3.4 Conclusion: are models useful for practising designers?
In this section I have:
built a simple model of the design process;
considered other models of the design process:
the March model
the BS 7000 model
the French Model
the Pahl–Beitz model.
One conclusion that I have reached in this section is that none of the models proposed is a perfect description of the design process for even one specialised area of design. Like all models they capture some aspects of reality, but lose others. Thus the idea of a 'golden road' to successful design embodied in a single authoritative model seems untenable.
In reality design is undertaken by humans who will reflect continually on the job in hand and on the best way to achieve the desired result. They will not approach their designing by adhering rigidly to one particular model.
Despite the artificiality of the models, however, it is true that most industries must have tight procedures in order to manage the complex and very expensive interaction between their designers and/or between design teams. Companies may impose procedures based on formal design models, simply because they have to have some explicit set of procedures to follow.
Design cannot be managed routinely if it is to result in good outcomes; whatever the procedures adopted, the success of the resulting designs will be unpredictable. Poor designs will be routinely produced, and it is better to identify and eliminate them early than to assume that a 'good' design model will eliminate them.
One thing is certain. Design, as it is currently practised in most industries (including engineering design), is not an Algorithm. However, it certainly benefits from being well-organised, and designers benefit from knowing that there are stages in the process which can be identified.
All the models we have considered had features which corresponded to some design processes. In my view this makes the models useful. I would even suggest that reflective practitioners might find them useful for comparing with their own design process. If there is something in one model which resonates with practice, and something in another model that resonates with practice, it may be possible to combine these two ideas to give a new, bespoke, model of the particular design process.
An algorithm is a sequence of well-defined operations that lead to the solution of a problem.
That definition, though, doesn't quite capture one of the distinguishing features of an algorithm, which is that the operations used to reach the solution should be specified as straightforward, unambiguous instructions that can be performed in a routine or mechanical way. So, for example, a rule for dividing one fraction by another which said, 'Turn the fraction after the ÷ sign upside down, and change the ÷ to ×,' is an algorithm. On the other hand, a rule which said that a laboratory report should consist of an introduction, a description of the method, a set of results, a discussion and a conclusion would not be an algorithm, because simply following those rules would not generate the report.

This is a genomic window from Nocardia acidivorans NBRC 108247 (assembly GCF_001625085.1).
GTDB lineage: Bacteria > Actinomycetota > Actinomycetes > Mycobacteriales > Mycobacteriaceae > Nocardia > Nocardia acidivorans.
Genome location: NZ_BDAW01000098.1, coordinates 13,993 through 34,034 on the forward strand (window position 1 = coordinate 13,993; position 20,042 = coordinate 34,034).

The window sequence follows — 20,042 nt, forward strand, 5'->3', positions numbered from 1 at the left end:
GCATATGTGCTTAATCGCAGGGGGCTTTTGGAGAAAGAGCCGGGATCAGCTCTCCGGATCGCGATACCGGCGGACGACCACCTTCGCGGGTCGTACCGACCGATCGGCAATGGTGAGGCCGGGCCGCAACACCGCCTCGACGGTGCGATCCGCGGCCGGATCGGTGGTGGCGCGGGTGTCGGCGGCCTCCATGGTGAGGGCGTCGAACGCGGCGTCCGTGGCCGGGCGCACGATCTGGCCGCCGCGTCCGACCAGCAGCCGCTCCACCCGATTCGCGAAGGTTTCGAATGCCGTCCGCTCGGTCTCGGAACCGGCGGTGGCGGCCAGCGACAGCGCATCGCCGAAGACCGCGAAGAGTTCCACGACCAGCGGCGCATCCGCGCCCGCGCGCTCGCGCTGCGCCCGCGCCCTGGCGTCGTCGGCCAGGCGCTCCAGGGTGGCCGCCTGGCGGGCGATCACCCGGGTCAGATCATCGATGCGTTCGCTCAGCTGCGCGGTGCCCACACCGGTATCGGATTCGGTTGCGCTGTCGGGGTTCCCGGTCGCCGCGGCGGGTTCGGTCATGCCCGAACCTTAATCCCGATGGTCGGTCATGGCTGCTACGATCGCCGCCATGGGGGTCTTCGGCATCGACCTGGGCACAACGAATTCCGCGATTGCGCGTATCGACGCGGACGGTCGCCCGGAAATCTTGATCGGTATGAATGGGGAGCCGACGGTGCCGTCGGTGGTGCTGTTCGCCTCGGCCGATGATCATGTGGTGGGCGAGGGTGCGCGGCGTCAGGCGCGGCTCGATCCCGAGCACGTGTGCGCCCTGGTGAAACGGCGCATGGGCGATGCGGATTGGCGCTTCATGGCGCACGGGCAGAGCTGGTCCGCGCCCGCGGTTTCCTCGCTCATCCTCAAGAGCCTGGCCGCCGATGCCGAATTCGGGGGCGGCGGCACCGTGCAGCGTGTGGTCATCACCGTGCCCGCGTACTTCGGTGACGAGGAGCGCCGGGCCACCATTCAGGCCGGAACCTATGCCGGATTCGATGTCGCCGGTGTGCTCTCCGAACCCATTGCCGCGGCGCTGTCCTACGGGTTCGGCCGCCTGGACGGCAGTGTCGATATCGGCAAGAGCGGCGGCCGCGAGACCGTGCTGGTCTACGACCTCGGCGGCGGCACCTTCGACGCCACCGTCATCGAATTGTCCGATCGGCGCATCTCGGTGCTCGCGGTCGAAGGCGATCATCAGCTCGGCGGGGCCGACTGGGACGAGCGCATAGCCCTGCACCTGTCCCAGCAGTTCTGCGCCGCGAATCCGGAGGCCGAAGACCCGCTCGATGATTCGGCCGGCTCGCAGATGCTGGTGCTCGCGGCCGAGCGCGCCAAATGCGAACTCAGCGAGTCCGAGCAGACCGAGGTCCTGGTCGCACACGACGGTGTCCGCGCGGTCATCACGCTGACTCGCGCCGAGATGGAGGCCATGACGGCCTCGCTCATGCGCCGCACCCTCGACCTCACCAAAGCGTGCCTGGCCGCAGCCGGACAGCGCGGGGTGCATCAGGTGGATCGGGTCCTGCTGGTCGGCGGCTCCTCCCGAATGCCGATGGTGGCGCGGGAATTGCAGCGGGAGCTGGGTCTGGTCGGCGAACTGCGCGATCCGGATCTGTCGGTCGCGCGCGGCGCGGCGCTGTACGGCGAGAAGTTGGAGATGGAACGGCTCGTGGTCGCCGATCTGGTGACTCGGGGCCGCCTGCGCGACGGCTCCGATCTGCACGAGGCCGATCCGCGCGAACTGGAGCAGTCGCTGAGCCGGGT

The implementation of an algorithm should not require additional creativity or problem-solving on the part of the person or machine that performs the algorithm. However, devising the algorithm in the first place is usually a highly creative business. A software engineer who writes a computer program uses creative design expertise (and other skills) in order to create an algorithm that can be performed by a machine.
Thus I am suggesting all these models might be a rich repository of design relationships. Familiarity with them may enable designers to disassemble them into pieces, which work 'locally', even though the whole does not work. Then the designer may be able to assemble pieces from the various models, and possibly some pieces they have discovered for themselves, to create their own models which they feel describe their individual design process.
I think most designers do have such models so that at any stage they feel comfortable that they know what they are doing, and why they are doing it in relation to previous and future activities.
The models you have seen in this section are part of what might be called 'the culture of design'. Most designers will have encountered aspects of the models, and those designers who are reflective practitioners will have thought about the relationships between the parts of the process. To this extent, although we don't think that the models are perfect, they inform practitioners about the possibilities they may encounter.
In a typical designerly analysis, we come to the conclusion that the models have some useful features for designers, but they cannot be blueprints for the design process. Our conclusion is that the models are neither useless nor essential.
Having described the models, I now want to examine, in Sections 4 and 5 some important aspects of the process which appear in all of the models, that is, conceptual design and the route from concept to prototype.